Test a Washing Machine Triac

Washing machine (Hoover ws130) has developed a fault in that whenever it tries to turn the motor, the motor runs at full speed. This means it cannot wash and even on spin it spins for a few secs then stops. I have seen the motor reverse. Reading around suggests that either the tacho may be at fault or more likely that the triac has failed and is keeping the motor at spin speed. Is there anyway of testing the triac to see if this is the case. Or is it a case of trying a new one? I can source the part (BTB08-600BW) and I get the impression that failing triacs are common. Is this true? My concern is that if I call in the repairman he will just recommend a new control board/timer which would be costly to the degree that I would consider a new machine.
Thanks in advance for any advice.
J
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     snipped-for-privacy@hotmail.com writes:

A replacement triac is under 1, so you could just swap it, if you have the relevant electronics skills. (You can probably use a BTA08-600 which is easier to find. It has an insulated tab whereas the tab on yours is live, providing yours isn't using the tab as one of the electrical connections.) Use new heatsink compound.
The symptoms you describe are not what I would expect from a failed triac though. If the triac had shorted, I would expect the motor to run continuously, but maybe that washing machine has some other means to disconnect the motor when not being used.
A warning if you are testing this... Never let a washing motor run at full speed with no load and no servo control. Many of them can spin fast enough for the armature to explode when not properly speed controlled.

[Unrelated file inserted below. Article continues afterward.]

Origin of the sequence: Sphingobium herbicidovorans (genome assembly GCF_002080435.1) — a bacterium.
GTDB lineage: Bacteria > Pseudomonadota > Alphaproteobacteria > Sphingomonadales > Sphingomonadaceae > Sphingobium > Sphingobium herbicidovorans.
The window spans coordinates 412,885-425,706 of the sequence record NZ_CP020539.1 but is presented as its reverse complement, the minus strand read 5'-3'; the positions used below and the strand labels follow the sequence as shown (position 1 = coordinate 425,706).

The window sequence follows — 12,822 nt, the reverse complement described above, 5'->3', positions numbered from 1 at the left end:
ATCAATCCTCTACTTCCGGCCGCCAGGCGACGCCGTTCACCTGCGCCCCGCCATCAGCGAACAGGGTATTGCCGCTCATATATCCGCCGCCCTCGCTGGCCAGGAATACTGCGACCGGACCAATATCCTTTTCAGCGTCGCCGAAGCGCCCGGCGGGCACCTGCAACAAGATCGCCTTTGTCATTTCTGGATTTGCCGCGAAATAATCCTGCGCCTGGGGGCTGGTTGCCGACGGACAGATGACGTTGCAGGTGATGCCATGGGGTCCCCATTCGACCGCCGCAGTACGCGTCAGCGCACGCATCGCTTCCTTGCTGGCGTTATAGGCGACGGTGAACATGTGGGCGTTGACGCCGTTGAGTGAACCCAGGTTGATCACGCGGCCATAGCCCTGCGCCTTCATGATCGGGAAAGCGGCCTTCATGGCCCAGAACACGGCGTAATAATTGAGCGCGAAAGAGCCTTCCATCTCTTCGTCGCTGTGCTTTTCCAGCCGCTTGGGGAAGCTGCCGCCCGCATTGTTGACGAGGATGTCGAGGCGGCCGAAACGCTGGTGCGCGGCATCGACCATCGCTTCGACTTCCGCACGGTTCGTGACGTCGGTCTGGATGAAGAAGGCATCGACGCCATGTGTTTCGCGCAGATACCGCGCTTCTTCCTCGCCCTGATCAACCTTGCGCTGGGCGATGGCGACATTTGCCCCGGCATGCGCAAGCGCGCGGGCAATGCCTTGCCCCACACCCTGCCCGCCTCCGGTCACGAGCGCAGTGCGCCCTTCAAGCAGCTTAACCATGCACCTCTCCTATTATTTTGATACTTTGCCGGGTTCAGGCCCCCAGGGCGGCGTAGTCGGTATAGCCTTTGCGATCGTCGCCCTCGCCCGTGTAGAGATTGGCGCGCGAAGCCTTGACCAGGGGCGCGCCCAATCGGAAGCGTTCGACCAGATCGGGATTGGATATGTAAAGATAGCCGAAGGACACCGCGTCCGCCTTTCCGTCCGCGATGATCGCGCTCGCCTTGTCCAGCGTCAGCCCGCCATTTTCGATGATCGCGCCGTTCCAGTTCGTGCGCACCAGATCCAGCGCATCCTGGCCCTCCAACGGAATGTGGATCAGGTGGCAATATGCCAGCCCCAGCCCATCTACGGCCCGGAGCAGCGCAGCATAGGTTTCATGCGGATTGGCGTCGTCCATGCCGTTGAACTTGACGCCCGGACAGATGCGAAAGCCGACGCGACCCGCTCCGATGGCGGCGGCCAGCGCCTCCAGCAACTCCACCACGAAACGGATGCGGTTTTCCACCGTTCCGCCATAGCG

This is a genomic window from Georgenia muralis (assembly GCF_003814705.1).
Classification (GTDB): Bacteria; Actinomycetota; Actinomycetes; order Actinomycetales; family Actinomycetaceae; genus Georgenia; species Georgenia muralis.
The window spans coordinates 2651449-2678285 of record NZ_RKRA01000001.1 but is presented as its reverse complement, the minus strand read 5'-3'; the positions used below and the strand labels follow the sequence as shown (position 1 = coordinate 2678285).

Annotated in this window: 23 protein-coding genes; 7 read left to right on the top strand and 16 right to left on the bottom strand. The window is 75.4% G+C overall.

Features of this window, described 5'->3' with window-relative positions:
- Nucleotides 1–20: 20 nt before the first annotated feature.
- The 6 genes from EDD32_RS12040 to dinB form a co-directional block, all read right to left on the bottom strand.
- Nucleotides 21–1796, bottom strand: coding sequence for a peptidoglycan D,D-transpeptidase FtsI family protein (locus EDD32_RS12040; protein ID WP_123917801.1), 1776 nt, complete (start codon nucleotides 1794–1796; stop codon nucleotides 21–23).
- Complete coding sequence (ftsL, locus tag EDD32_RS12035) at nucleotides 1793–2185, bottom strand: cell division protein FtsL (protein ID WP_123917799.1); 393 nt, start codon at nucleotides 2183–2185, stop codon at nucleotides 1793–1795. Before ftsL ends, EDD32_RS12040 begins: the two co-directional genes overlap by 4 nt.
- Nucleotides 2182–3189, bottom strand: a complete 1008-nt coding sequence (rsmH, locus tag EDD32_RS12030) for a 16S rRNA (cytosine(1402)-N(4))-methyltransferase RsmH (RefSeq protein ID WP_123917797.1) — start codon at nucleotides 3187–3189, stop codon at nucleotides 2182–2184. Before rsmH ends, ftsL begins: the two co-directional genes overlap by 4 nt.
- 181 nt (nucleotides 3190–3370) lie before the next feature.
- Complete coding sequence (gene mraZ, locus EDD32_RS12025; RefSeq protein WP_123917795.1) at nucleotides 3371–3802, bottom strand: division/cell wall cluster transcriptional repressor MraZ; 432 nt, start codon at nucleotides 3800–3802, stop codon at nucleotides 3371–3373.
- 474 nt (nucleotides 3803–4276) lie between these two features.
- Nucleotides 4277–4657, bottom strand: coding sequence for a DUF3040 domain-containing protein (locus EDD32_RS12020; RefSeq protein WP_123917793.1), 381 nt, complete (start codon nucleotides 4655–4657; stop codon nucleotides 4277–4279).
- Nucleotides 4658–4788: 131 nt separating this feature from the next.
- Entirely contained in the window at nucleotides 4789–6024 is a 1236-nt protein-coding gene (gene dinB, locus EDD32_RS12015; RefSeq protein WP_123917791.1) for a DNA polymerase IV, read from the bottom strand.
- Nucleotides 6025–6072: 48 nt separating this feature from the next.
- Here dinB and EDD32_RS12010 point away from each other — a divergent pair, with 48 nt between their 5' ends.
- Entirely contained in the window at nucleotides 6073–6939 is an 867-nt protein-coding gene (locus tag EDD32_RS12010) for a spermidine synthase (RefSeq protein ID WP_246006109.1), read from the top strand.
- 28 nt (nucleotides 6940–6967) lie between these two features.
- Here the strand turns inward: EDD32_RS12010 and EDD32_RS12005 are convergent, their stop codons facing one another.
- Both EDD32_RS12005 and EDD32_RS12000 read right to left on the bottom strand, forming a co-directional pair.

--
Andrew Gabriel

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[snip]

Yes, it would be quite a few Amps of starting current and I can't see any contact on the programmer being beefy enough to handle that. It is more likely that the speed control has failed. Most likely being a failure of the wiring to the speed sensor (as they enter the encapsulated speed sensor block?).
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Tony Williams.

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from snipped-for-privacy@hotmail.com contains these words:

Last time that happened to me was on a Hoover and the tacho-generator magnet had fallen off the end of the motor's shaft. Screwed it back on into epoxy with a brass screw and away it went.
Check the tacho coil hasn't gone open circuit, as it's unlikely to be the triac - if it had failed it would either be on all the time whether the motor should be on or not, or not run at all. Coming on at the right time but at the wrong speed is very tachoish.
--
Skipweasel
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